A pregnant 17-year-old Pennsylvania girl learned that she has as little as three months to live after doctors discovered a virtually incurable rare tumor at the base of her brain.
Dana Scatton is seven months pregnant with a baby girl. At first, she noticed that she had trouble swallowing. Next, her legs buckled as she walked to a bus.
Scatton thought that the baby might be compressing a nerve, but after undergoing a CAT scan learned that she had a rare tumor called DIPG—diffuse intrinsic pontine glioma.
Around 300 children are diagnosed with DIPG every year in the US. The tumor is usually discovered when the children are aged between 5 and 9, according to the Dana-Farber Boston Children’s Cancer and Blood Disorders Center.
The median survival age for children diagnosed with DIPG is less than a year, Global Genes reported, citing medical statistics. Less than 2 percent of children ages 6 to 10 survive the condition.
Scatton and her 21-year-old boyfriend Tyler Vercetti decided to call their baby girl Aries. Scatton’s treatment is complicated by the pregnancy.
The teenager’s mom and dad both took time off work to be with her. Scatton’s brother, JJ Gundry, started a GoFundMe page to raise money for medical expenses.
“Due to the aggressive nature of this particular type of tumor, we are in need of all the financial support we can get,” Gundry wrote. “Any amount can make a difference, but if you’re not in a position to donate, we ask that you please pray for Dana & baby Aries.”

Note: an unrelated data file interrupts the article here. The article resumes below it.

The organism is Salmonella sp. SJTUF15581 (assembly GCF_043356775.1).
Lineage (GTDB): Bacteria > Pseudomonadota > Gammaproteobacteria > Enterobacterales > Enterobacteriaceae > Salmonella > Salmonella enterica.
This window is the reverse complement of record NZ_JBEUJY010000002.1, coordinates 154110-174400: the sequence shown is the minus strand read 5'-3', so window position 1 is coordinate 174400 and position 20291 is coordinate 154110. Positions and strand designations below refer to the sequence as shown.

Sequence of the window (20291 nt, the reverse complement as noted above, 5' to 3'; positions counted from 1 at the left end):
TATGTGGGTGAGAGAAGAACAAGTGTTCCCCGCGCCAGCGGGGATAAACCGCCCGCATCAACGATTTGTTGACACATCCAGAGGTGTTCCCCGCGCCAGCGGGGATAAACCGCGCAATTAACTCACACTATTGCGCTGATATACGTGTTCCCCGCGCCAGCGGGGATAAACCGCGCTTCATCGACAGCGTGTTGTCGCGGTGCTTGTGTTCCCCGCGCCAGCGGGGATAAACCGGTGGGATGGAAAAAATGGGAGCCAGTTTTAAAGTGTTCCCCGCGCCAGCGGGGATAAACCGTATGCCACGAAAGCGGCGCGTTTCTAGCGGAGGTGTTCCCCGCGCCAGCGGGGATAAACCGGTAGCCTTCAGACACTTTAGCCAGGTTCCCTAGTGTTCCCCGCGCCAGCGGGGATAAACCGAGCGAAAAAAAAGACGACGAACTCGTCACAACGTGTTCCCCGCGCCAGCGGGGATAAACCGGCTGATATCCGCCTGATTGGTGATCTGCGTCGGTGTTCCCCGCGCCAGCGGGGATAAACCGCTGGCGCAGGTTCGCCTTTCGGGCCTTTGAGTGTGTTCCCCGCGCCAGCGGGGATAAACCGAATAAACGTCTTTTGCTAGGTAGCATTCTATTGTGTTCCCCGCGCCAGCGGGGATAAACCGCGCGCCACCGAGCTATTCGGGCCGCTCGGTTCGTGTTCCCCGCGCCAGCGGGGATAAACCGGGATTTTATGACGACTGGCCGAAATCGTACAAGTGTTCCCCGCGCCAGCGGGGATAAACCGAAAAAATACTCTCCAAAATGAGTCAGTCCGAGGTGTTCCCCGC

The GoFundMe page raised more than $10,000 in one week.
Scatton told Daily Mail that the first thing she thought when she heard the diagnosis was, “Is my baby going to be okay?”
“We visited specialists yesterday at Penn University in Philadelphia to understand more about Dana’s situation,” Scatton’s brother wrote in an update on GoFundMe. “The prognosis was very difficult to swallow, but God was with us.”
“The OBGYN we met with confirmed Dana can start radiation treatment without any major impacts to her baby’s health, which was much needed given the info we received up until this point,” Scatton’s brother added.
The mom-to-be is scheduled to deliver her baby when she is 37 weeks pregnant, around the time her radiation treatment is completed. Despite the daunting prognosis, Scatton is remaining optimistic.
“I can’t do as much for myself anymore, like not being able to put my pants on without probably falling,” Scatton told Daily Mail. “I’m not going to go by what they say, I’m expecting a miracle.”
As the family visited medical professionals, Scatton showed “amazing strength, courage, and optimism,” her brother wrote.
“She is without a doubt, the strongest and bravest person I know!” Gundry wrote.